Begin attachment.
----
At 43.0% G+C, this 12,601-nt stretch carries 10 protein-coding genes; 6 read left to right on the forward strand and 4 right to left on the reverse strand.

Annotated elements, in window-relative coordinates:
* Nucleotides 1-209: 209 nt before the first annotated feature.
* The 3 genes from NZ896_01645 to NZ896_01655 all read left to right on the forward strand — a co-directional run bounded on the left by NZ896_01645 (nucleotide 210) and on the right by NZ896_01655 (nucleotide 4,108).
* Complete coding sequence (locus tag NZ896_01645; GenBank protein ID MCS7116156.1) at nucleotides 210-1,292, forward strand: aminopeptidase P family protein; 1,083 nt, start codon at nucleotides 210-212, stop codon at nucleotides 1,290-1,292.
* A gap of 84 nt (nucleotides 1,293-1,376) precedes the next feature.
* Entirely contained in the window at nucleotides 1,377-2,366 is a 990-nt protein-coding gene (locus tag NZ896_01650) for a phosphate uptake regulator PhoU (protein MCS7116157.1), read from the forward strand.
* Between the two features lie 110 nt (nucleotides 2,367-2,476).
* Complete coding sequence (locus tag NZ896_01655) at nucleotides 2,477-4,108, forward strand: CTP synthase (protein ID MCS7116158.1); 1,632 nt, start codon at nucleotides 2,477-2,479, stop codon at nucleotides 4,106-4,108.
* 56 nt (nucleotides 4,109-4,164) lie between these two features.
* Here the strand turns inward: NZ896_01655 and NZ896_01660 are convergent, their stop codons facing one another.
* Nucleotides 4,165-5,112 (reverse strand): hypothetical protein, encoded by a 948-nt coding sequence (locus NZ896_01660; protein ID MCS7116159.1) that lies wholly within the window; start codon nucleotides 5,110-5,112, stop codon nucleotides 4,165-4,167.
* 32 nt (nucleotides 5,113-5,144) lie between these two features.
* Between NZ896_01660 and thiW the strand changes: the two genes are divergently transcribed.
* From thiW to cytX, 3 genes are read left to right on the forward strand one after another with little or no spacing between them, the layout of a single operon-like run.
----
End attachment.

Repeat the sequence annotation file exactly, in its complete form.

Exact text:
At 43.0% G+C, this 12,601-nt stretch carries 10 protein-coding genes; 6 read left to right on the forward strand and 4 right to left on the reverse strand.

Annotated elements, in window-relative coordinates:
* Nucleotides 1-209: 209 nt before the first annotated feature.
* The 3 genes from NZ896_01645 to NZ896_01655 all read left to right on the forward strand — a co-directional run bounded on the left by NZ896_01645 (nucleotide 210) and on the right by NZ896_01655 (nucleotide 4,108).
* Complete coding sequence (locus tag NZ896_01645; GenBank protein ID MCS7116156.1) at nucleotides 210-1,292, forward strand: aminopeptidase P family protein; 1,083 nt, start codon at nucleotides 210-212, stop codon at nucleotides 1,290-1,292.
* A gap of 84 nt (nucleotides 1,293-1,376) precedes the next feature.
* Entirely contained in the window at nucleotides 1,377-2,366 is a 990-nt protein-coding gene (locus tag NZ896_01650) for a phosphate uptake regulator PhoU (protein MCS7116157.1), read from the forward strand.
* Between the two features lie 110 nt (nucleotides 2,367-2,476).
* Complete coding sequence (locus tag NZ896_01655) at nucleotides 2,477-4,108, forward strand: CTP synthase (protein ID MCS7116158.1); 1,632 nt, start codon at nucleotides 2,477-2,479, stop codon at nucleotides 4,106-4,108.
* 56 nt (nucleotides 4,109-4,164) lie between these two features.
* Here the strand turns inward: NZ896_01655 and NZ896_01660 are convergent, their stop codons facing one another.
* Nucleotides 4,165-5,112 (reverse strand): hypothetical protein, encoded by a 948-nt coding sequence (locus NZ896_01660; protein ID MCS7116159.1) that lies wholly within the window; start codon nucleotides 5,110-5,112, stop codon nucleotides 4,165-4,167.
* 32 nt (nucleotides 5,113-5,144) lie between these two features.
* Between NZ896_01660 and thiW the strand changes: the two genes are divergently transcribed.
* From thiW to cytX, 3 genes are read left to right on the forward strand one after another with little or no spacing between them, the layout of a single operon-like run.